Power & Privilege: General Prayut can do no wrong

When new ministers take office, when they leave office, and one year after they leave office, the ministers must declare their assets in the interests of transparency.

It’s a checks and balances system on corruption by monitoring if they have become “unusually wealthy” (“รวยผิดปกติ”) throughout their tenure.

At least, that’s the theory.

After all, we understand well, a ministerial job is financially lucrative, and corruption is rampant when there are no checks and balances.

In practice, however, legislation passed by the junta-appointed senators allows for leeway. If you take office within a month after leaving it, which applies to returning ministers after an election, then asset declaration isn’t required.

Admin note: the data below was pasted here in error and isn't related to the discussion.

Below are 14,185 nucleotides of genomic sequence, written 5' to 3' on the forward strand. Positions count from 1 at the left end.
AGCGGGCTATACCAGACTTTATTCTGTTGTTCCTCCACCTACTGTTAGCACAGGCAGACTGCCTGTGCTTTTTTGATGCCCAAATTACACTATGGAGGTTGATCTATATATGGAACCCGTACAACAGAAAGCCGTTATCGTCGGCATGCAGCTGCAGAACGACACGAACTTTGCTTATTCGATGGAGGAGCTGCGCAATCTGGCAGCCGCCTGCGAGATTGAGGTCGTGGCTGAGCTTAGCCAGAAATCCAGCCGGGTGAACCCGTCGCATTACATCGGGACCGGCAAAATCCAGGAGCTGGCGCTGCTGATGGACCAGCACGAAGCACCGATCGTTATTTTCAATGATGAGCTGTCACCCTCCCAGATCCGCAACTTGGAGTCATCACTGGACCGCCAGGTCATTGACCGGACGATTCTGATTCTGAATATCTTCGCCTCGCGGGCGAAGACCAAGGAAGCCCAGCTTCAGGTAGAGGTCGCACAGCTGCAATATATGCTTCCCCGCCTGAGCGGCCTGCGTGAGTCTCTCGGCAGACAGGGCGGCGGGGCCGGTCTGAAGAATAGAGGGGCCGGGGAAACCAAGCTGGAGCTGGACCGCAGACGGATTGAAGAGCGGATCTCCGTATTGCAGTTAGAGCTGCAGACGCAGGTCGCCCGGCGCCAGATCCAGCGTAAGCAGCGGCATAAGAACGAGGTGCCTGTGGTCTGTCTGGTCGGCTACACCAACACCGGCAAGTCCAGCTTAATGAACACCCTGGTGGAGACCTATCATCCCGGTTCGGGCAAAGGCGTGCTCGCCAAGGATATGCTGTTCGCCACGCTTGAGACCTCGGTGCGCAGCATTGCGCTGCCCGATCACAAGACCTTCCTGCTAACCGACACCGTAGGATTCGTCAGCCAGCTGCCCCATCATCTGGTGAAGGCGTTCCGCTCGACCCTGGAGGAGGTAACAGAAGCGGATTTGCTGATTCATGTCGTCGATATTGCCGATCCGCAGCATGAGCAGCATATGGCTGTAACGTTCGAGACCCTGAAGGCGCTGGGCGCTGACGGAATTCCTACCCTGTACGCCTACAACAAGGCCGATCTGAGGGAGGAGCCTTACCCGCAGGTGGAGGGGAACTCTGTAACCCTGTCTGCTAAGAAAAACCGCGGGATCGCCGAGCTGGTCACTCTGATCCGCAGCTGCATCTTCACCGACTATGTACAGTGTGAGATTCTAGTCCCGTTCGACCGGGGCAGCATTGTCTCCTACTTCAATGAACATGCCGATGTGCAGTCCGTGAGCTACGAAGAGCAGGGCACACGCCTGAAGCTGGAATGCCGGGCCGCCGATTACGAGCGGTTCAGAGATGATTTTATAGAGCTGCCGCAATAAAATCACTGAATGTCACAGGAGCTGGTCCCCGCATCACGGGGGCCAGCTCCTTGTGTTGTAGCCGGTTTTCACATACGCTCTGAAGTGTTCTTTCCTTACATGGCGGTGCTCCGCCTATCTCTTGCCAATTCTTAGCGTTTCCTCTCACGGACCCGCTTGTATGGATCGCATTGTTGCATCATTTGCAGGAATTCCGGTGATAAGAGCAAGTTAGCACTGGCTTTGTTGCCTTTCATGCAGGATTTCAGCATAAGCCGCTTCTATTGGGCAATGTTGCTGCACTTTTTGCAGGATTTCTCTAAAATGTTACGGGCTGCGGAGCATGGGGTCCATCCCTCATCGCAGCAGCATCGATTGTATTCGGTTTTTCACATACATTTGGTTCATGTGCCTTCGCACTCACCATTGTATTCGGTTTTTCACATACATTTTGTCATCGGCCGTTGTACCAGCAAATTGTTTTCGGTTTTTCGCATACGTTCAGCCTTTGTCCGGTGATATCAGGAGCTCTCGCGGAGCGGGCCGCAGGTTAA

But as an honest and honorable soldier, General Prayut Chan-o-cha declared his asset to the National Anti-Corruption Commission (NACC) in 2019 anyway.

After all, he bills himself as incorruptible, and his supporters champion him as such.

On 6 April, the news media platform The Matter published a story.

The MATTER requested the NACC for information on General Prayut’s asset. It received the reply that there is no law allowing for information sharing. Also, the asset is considered private and confidential and, therefore, cannot be shared.

The Matter sarcastically wrote: “Although we can sort of guess the answer, we wanted to prove a point.”

That point is pure and simple: Corruption doesn’t exist if the people are duct-taped and blindfolded, wearing earplugs.

Move along. Nothing to see, hear or discuss.

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